Thursday, May 24, 2012


Quotable: Historians & Deconstruction

... historians don't just reconstruct the past from documents. They also deconstruct narratives of the past. Deconstruction is a term that often sounds like some sort of trendy, high-theory concept of little practical use. In fact, however, deconstruction is a way of getting at truths beyond the obvious, and is therefore highly useful in expanding the range of information we can extract out of documents, images, and other sources from the past.

Most sources contain intentional messages. That is to say, they were produced by some person or persons for the purpose of conveying information to an audience. Oral, written, and visual sources can all contain intentional messages. ... Often, the meaning is open to debate ... Nevertheless it is clear that there are intentional messages ... We call the practice of seeking to understand the information or messages that the authors of the text wanted to convey to their audience reading with the grain. ...

However, texts also contain messages that their authors did not intend to convey to their audience. Often these messages are a set of assumptions. ... By definition, these assumptions are not explicitly stated in the text because they are assumed by the author to be universal truths that anyone (or at least the audience) would immediately recognize.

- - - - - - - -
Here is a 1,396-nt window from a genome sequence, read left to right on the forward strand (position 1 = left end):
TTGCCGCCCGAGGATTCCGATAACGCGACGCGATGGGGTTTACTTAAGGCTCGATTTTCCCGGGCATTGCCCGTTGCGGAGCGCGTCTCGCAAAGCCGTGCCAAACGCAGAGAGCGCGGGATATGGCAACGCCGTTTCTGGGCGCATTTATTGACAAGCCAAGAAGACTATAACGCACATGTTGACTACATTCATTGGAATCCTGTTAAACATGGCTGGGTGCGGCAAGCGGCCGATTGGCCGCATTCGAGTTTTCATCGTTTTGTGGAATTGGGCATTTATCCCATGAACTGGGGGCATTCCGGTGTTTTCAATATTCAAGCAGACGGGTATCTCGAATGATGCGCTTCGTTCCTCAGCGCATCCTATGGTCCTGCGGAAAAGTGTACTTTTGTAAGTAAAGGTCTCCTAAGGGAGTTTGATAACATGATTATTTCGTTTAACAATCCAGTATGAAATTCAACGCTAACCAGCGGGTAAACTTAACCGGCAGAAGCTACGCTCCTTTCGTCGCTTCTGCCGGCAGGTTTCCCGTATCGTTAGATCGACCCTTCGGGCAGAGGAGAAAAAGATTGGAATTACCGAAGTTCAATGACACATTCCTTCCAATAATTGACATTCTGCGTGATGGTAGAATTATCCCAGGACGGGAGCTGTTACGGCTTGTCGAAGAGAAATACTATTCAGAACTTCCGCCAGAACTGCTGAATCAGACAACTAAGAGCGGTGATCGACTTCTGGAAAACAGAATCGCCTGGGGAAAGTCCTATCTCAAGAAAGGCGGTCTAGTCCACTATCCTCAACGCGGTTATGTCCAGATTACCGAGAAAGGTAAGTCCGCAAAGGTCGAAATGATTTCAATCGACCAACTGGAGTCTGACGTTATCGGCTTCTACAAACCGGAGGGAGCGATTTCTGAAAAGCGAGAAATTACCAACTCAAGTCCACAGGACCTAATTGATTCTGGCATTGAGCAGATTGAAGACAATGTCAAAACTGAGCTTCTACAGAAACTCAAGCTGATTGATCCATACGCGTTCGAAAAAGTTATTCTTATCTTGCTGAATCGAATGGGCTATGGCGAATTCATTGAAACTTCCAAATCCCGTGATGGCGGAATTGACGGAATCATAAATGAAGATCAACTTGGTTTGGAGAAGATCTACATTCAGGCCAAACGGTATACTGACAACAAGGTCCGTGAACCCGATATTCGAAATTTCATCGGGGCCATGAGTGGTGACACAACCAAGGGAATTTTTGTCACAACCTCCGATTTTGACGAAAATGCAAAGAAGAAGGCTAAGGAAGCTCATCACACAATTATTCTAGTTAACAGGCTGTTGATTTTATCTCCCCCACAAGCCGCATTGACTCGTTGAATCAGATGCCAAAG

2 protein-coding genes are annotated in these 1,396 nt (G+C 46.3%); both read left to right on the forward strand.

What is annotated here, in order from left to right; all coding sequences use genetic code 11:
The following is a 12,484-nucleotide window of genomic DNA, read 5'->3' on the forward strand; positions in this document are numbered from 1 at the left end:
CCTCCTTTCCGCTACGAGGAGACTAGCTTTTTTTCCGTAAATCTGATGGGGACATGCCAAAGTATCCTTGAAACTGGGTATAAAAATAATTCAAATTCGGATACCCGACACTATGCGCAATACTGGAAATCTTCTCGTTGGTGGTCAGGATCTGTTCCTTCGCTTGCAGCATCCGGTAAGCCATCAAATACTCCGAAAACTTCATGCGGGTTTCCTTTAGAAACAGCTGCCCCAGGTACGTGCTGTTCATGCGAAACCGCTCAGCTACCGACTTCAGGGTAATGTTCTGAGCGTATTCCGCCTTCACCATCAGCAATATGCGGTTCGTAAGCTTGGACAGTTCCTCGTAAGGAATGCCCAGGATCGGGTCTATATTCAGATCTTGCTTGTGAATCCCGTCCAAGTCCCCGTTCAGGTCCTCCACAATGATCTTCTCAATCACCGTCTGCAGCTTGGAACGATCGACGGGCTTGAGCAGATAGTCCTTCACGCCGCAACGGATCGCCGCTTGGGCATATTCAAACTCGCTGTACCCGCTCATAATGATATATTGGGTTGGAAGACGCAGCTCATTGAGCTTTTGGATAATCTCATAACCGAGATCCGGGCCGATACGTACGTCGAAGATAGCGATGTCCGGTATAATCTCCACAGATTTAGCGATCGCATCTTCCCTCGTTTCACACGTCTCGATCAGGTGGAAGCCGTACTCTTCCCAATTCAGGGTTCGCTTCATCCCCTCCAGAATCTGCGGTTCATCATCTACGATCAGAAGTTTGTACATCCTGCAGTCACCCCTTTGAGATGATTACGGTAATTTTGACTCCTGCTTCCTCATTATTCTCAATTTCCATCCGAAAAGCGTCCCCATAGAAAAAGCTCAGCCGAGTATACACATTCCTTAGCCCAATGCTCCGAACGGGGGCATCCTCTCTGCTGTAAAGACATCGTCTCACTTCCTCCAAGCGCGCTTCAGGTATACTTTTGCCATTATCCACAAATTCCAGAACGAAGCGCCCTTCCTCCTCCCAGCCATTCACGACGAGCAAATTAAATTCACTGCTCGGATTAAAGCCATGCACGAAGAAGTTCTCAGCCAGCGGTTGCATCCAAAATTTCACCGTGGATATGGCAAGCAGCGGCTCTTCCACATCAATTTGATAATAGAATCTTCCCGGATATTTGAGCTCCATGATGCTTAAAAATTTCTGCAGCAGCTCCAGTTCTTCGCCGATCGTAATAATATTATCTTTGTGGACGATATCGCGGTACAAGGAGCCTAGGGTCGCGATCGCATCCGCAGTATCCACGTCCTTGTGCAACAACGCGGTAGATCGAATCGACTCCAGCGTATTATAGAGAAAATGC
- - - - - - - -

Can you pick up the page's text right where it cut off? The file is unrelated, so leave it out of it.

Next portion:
It is necessary, therefore, to read against the grain--or to deconstruct our sources--in order to gain access to the assumptions. The practice of deconstruction generally involves a series of steps. The first of these is to establish the origins, author, and other evidentiary issues about the text and to read it with the grain. It is especially important to know as much as possible about the author--his or her status in society, life experiences, political and cultural outlook, and so forth.This is because the assumptions we are looking for are usually generated communally and shared among a group. ...

The next step in deconstruction requires the researcher to search for assumptions and figurative language--metaphors, similes, stereotypes, and the like. Often, it is useful to look at a range of documents as a way of identifying language that is commonly used by many people in the same society or social group. At the same time, it is important to read the document closely to see where explanations end and assumptions begin--in other words, to search out the points that the author assumes need no explanation.

     Source: Trevor R. Getz and Liz Clarke. Abina and the Important Men: A Graphic History (New York: Oxford UP,
     2012) pp. 126-127.

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